According to Gold et al. (2017), one of the underpinning reasons for a person with BPD to suffer from identity issues and a lack of a stable sense of self stem partly from a disrupted episodic memory making it harder for them to mentally revisit the past (Gold et al.  refer to this problem as a ‘disruption the temporal sense of self).
Indeed, because the same brain circuits are involved in projecting oneself into a mentally simulated past event and projecting oneself into a mentally simulated future event, the individual who has difficulty imagining him/herself in a reconstructed past also has difficulties imagining him/herself in the future.
More specifically, Gold et al. suggest that the BPD individual who finds it difficult to mentally time travel has the difficulty due to three main problems:
1 PROBLEM WITH SCENE CONSTRUCTION:
The process of imaginatively generating and maintaining a complex and coherent mental representation of a particular event.

2 PROBLEMS WITH SELF PROJECTION:

The ability to alter one’s (temporal) perspective away from the present 

3 PROBLEMS WITH AUTONOETIC CONSCIOUSNESS:

Autogenetic consciousness refers to the sense of ‘owning’ a personal experience and a sense of what has been termed ‘mineness’ about it. It is associated with difficulties planning, thinking about one’s future experiences and the future in general.

PROBLEMS WITH MENTAL TIME TRAVEL INTO THE FUTURE IMPAIRS SENSE OF SELF AND CONTRIBUTES TO DISINHIBITION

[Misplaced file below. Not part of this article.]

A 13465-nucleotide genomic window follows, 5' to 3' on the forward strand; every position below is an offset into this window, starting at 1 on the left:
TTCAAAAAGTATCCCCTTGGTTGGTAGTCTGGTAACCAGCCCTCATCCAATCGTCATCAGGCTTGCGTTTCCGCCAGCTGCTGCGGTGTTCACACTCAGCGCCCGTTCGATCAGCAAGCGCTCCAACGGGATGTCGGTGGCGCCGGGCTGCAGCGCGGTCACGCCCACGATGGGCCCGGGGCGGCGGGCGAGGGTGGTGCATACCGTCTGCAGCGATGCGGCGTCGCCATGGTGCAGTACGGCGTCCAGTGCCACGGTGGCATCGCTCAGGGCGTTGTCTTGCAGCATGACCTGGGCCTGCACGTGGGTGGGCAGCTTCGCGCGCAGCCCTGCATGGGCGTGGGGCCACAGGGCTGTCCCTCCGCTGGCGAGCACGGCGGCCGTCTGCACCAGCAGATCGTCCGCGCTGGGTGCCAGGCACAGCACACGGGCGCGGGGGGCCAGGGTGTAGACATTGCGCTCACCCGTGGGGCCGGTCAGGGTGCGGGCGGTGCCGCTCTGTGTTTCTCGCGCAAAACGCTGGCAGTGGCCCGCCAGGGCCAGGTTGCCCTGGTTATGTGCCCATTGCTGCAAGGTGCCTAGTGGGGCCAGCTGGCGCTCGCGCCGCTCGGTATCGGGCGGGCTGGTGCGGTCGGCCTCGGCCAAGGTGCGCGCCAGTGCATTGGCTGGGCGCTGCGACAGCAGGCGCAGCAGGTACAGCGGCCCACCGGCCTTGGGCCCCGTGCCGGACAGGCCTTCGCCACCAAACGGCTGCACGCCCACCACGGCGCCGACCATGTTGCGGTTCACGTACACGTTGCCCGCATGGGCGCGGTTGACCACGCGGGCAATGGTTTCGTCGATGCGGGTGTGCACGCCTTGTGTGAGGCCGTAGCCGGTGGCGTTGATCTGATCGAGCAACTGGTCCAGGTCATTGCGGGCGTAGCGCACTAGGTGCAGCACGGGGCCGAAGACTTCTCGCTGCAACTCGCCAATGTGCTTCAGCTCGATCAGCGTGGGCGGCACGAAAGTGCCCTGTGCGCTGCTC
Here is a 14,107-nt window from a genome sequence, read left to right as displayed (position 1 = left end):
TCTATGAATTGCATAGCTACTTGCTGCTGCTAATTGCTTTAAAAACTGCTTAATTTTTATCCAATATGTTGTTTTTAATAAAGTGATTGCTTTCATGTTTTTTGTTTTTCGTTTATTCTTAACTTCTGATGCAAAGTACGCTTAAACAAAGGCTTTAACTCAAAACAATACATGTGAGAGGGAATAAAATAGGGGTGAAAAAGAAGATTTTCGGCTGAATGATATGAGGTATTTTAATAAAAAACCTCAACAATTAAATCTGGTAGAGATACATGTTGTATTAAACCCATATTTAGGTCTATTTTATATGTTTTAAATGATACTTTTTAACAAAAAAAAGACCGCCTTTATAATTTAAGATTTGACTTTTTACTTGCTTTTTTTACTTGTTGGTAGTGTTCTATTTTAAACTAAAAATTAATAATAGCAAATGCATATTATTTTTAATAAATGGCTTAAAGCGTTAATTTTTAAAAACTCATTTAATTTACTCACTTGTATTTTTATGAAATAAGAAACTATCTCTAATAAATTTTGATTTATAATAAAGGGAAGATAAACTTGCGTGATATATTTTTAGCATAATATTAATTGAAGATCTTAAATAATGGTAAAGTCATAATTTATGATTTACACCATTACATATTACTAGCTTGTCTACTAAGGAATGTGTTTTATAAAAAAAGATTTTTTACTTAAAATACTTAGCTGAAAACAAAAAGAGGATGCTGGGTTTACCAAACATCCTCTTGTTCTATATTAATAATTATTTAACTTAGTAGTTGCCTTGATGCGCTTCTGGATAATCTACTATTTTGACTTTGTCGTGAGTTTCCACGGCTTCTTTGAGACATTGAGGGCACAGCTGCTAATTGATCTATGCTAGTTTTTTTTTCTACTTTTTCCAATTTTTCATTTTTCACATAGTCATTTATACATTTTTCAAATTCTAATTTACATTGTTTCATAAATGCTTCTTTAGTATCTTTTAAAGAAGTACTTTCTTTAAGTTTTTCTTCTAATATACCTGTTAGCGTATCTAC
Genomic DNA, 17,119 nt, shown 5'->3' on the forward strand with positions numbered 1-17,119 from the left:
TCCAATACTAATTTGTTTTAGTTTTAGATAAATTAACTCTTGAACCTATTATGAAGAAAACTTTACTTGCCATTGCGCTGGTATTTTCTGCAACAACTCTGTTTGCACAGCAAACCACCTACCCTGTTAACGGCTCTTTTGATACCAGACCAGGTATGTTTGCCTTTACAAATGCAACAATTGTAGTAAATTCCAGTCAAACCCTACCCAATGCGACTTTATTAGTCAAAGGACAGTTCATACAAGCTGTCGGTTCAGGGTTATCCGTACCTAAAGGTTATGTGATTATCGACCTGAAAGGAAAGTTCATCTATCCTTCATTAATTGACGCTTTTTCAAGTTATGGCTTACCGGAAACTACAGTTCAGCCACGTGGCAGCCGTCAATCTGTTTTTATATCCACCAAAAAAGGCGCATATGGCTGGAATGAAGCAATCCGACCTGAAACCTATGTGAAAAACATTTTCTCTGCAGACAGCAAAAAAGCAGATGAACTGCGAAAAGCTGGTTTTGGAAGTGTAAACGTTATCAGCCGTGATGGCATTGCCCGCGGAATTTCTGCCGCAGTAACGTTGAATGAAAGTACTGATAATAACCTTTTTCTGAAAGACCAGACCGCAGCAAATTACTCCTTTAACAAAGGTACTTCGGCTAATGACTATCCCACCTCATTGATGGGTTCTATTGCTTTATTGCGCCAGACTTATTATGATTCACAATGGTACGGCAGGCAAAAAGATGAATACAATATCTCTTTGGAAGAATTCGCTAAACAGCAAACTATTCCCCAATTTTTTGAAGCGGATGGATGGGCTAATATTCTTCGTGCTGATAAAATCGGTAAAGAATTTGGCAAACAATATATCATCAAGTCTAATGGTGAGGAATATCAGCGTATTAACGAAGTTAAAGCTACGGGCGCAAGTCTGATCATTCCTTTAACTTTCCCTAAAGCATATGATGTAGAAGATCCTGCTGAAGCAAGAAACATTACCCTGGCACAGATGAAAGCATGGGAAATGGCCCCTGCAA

Because the BPD sufferer has an impaired ability to mentally project him/herself into the future and to actually feel what it would be like to be there due to impaired autonoetic consciousness, it is much harder for him/her than it is for the average person to fully pre-experience situations and the consequences of his/her actions and behaviors. This, in turn, leads to an impairment of rational decision-making and rational agency, as well as an increase in disinhibition (even seriously bad future consequences of behavior lose their inhibitory power if the BPD individual can not imagine him/herself experiencing such consequences in the future in any substantial and personally meaningful way).

David Hosier BSc Hons; MSc; PGDE(FAHE).

REFERENCE:

Self and identity in borderline personality disorder: Agency and mental time travelNatalie Gold PhD, Michalis Kyratsous MBBS MRCPsych First published: 24 May 2017Wily Online Library https://doi.org/10.1111/jep.12769